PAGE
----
Combination analysis reveals effects of combining clinically used drugs
Posted: 8 November 2017 | Dr Zara Kassam (European Pharmaceutical Review) | No comments yet
The effect of combining clinically used drugs for the treatment of colon cancer analysed using novel open source software…
The effect of combining clinically used drugs for the treatment of colon cancer can vary widely depending on concentrations, ranging from cases where the drugs counteract each other to cases where they reinforce each other. This is the main conclusion from a cell culture analysis in which collected data were analysed using novel open source software developed by Uppsala researchers.
The study, reveals complex concentration-dependent synergistic and antagonistic interactions between clinically used drugs for colon cancer when the cancer cells are cultured in test tubes.
More and more individuals are treated with multiple drugs that will hopefully be more powerful in combination than alone. However, basic research has been hindered by the lack of readily available methods for identifying promising combinations.
Dr Muhammad Kashif and colleagues report an open source software package for drug combination analysis called COMBIA. The software is based on robust statistics for drug synergy analysis developed in a team at the Department of Medical Sciences led by Professor Mats Gustafsson.
The software is used to reveal complex patterns of synergy/antagonism in colon cancer cells exposed to different combinations of clinically used drugs.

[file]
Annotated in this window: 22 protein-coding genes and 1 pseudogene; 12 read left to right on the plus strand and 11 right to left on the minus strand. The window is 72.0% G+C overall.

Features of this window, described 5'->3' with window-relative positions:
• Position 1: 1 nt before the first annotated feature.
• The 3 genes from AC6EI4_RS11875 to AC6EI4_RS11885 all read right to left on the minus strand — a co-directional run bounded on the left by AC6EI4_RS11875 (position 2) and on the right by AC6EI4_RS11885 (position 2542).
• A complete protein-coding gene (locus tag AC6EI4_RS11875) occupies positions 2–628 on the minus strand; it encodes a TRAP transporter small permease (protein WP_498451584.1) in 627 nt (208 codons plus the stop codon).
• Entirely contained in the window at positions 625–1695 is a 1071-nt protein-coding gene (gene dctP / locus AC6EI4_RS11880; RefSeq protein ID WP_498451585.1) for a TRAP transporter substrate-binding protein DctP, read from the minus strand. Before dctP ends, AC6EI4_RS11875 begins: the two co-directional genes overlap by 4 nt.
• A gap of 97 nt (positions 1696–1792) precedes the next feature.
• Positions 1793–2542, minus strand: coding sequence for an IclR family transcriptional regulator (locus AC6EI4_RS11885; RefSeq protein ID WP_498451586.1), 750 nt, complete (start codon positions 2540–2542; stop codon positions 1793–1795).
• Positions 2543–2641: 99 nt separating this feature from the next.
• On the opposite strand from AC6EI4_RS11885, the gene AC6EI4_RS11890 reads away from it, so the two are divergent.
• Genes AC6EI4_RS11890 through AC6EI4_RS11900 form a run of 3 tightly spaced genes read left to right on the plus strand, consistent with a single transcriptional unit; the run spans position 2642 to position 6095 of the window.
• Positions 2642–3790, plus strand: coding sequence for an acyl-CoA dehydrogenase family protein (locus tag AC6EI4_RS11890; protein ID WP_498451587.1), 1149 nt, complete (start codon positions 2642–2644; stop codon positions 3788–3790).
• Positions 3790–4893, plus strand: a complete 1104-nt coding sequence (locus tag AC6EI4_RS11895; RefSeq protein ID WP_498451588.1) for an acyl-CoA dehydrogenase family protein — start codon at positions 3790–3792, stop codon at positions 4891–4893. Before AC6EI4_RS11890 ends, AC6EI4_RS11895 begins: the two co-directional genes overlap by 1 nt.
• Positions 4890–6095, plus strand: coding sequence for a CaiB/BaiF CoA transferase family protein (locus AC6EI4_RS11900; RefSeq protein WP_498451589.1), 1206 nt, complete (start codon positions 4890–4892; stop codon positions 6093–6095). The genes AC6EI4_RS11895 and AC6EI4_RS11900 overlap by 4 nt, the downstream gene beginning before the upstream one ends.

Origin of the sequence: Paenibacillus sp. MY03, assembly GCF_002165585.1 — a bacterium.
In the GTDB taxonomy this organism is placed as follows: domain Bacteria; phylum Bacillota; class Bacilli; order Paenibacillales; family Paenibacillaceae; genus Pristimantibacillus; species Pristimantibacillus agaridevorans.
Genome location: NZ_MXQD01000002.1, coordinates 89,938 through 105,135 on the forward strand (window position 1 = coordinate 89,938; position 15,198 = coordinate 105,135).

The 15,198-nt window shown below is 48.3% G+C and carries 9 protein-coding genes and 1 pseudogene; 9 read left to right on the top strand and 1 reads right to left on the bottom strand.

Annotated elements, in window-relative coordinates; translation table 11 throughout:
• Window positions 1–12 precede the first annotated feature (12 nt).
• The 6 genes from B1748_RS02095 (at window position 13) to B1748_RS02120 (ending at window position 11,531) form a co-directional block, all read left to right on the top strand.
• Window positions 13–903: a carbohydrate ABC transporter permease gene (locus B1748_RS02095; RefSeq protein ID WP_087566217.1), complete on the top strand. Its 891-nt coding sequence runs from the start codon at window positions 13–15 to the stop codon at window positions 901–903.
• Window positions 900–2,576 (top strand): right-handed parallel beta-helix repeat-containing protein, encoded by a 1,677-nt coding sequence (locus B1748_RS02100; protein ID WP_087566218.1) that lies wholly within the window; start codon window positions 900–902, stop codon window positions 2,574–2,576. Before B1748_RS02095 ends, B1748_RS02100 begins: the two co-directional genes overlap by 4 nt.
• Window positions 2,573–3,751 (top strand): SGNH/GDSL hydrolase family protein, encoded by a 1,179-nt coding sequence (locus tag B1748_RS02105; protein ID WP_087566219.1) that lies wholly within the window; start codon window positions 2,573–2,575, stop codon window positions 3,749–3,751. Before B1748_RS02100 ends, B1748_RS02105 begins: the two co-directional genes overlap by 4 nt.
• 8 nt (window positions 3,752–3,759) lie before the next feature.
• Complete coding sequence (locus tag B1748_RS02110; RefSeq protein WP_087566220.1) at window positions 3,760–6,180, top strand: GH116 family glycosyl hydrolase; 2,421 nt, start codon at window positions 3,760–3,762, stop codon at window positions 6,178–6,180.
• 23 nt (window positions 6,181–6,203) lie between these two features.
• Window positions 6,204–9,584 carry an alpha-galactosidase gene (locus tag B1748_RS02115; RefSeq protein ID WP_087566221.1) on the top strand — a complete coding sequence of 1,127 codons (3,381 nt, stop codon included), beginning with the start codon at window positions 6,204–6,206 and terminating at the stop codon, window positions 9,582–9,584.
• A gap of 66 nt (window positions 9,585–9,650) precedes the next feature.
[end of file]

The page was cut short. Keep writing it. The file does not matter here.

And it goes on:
An interesting finding was the presence of both synergistic and antagonistic effects of the same clinical drug combinations but at different concentration ranges. This suggests that more effective treatment can be achieved by taking greater care in the selection of anti-cancer drug combinations and doses.
Complex patterns of synergy and antagonism are discernible in COMBIA analyses due to its inbuilt robustness originating from the use of non-parametric statistical analysis.
The analysis takes into account the fact that the experimental errors are dependent on the magnitudes of the collected data (heteroscedasticity) and also performs controlled resampling and global (omnibus) testing. This means that multiple improvements can be compared with established academic and commercial software available for drug combination synergy analysis.
The software produces analysed data and graphs ready for use in scientific publications. It does not require manual data entry; data can be directly inputted from different plate readers, which makes it compatible with automated high-throughput and robotic drug discovery platforms.
The research has been published in the scientific journal Oncotarget.